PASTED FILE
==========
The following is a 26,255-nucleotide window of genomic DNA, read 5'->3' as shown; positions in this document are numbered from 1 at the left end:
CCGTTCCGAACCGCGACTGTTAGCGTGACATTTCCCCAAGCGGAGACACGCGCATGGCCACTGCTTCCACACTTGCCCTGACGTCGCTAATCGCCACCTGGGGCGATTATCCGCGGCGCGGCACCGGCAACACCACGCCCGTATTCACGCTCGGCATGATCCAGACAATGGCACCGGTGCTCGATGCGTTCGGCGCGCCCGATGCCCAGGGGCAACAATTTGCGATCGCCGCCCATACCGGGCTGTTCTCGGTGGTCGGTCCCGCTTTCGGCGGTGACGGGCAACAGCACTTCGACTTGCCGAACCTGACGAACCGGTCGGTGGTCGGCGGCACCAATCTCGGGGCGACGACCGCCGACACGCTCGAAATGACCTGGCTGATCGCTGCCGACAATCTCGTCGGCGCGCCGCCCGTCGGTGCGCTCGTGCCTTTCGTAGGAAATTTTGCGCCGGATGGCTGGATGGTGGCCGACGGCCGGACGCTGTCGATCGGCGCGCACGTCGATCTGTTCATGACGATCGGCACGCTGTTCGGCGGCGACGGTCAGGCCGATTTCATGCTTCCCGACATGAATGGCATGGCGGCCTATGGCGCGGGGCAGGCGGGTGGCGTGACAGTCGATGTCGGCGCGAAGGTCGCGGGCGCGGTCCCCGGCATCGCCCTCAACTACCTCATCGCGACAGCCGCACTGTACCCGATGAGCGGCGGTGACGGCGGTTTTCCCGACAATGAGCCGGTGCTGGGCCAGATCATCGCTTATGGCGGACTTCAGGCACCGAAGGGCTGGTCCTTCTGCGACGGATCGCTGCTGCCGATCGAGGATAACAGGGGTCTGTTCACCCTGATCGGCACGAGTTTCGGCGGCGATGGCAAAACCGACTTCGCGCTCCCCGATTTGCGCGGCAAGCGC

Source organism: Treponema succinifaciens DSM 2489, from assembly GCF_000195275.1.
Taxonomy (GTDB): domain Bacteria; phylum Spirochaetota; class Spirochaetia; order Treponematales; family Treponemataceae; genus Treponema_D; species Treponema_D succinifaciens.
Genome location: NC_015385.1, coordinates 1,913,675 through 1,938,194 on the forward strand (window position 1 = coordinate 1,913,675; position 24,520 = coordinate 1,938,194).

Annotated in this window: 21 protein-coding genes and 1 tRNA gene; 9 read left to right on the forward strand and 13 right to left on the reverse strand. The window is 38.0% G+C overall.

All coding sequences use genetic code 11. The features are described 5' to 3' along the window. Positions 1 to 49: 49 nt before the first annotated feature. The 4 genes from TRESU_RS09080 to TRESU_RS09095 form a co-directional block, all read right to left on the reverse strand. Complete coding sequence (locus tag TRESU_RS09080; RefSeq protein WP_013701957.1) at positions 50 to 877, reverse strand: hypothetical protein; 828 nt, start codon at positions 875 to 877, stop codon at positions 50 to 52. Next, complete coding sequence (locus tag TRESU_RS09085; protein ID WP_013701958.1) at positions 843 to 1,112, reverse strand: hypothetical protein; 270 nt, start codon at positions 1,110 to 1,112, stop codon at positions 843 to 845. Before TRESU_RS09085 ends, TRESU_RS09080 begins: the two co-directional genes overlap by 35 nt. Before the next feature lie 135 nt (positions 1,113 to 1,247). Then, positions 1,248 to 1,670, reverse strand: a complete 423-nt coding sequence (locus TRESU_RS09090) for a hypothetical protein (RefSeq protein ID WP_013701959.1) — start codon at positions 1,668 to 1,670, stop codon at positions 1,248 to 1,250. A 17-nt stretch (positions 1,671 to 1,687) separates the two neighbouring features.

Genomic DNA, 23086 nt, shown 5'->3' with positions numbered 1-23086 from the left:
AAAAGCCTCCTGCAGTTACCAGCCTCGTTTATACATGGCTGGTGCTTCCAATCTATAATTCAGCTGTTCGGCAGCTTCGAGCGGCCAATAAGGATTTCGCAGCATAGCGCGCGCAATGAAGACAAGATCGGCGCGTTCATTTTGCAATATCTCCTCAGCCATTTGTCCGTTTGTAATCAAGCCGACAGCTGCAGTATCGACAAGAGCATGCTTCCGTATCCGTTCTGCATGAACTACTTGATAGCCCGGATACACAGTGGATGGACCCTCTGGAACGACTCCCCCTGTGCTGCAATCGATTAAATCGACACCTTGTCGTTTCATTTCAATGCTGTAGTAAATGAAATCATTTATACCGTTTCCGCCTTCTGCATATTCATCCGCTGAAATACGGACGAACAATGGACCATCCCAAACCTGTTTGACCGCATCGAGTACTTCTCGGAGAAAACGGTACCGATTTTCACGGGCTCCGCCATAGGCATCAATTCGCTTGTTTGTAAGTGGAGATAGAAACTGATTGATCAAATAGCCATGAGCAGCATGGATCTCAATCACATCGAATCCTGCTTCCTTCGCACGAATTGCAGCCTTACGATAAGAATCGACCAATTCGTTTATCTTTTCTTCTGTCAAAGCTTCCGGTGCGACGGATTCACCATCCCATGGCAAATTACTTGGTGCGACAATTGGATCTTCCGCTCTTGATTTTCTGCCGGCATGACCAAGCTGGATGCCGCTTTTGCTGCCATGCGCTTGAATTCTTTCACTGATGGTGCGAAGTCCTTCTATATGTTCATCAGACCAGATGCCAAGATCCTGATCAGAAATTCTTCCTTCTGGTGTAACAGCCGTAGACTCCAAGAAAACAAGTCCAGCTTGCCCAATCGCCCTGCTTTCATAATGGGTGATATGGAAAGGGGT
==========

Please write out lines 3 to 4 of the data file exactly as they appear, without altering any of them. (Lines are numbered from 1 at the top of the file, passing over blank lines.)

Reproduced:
Source organism: Treponema succinifaciens DSM 2489, from assembly GCF_000195275.1.
Taxonomy (GTDB): domain Bacteria; phylum Spirochaetota; class Spirochaetia; order Treponematales; family Treponemataceae; genus Treponema_D; species Treponema_D succinifaciens.